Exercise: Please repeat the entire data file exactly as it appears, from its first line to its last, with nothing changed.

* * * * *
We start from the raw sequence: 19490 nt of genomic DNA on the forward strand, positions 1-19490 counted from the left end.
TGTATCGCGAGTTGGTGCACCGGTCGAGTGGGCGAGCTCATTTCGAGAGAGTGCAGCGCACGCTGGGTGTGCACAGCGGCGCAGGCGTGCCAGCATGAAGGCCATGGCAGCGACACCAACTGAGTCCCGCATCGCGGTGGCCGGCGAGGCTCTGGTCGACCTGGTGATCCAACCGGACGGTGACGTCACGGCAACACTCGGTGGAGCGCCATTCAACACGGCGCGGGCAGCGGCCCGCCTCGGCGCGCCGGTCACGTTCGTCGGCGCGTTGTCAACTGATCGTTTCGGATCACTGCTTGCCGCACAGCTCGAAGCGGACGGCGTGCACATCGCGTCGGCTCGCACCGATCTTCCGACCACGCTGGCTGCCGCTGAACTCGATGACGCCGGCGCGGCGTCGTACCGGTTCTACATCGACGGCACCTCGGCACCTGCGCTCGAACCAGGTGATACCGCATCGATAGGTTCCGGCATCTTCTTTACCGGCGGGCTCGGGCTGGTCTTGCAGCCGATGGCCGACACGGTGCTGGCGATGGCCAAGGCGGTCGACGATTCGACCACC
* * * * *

We start from the raw sequence: 19490 nt of genomic DNA on the forward strand, positions 1-19490 counted from the left end.
TGTATCGCGAGTTGGTGCACCGGTCGAGTGGGCGAGCTCATTTCGAGAGAGTGCAGCGCACGCTGGGTGTGCACAGCGGCGCAGGCGTGCCAGCATGAAGGCCATGGCAGCGACACCAACTGAGTCCCGCATCGCGGTGGCCGGCGAGGCTCTGGTCGACCTGGTGATCCAACCGGACGGTGACGTCACGGCAACACTCGGTGGAGCGCCATTCAACACGGCGCGGGCAGCGGCCCGCCTCGGCGCGCCGGTCACGTTCGTCGGCGCGTTGTCAACTGATCGTTTCGGATCACTGCTTGCCGCACAGCTCGAAGCGGACGGCGTGCACATCGCGTCGGCTCGCACCGATCTTCCGACCACGCTGGCTGCCGCTGAACTCGATGACGCCGGCGCGGCGTCGTACCGGTTCTACATCGACGGCACCTCGGCACCTGCGCTCGAACCAGGTGATACCGCATCGATAGGTTCCGGCATCTTCTTTACCGGCGGGCTCGGGCTGGTCTTGCAGCCGATGGCCGACACGGTGCTGGCGATGGCCAAGGCGGTCGACGATTCGACCACC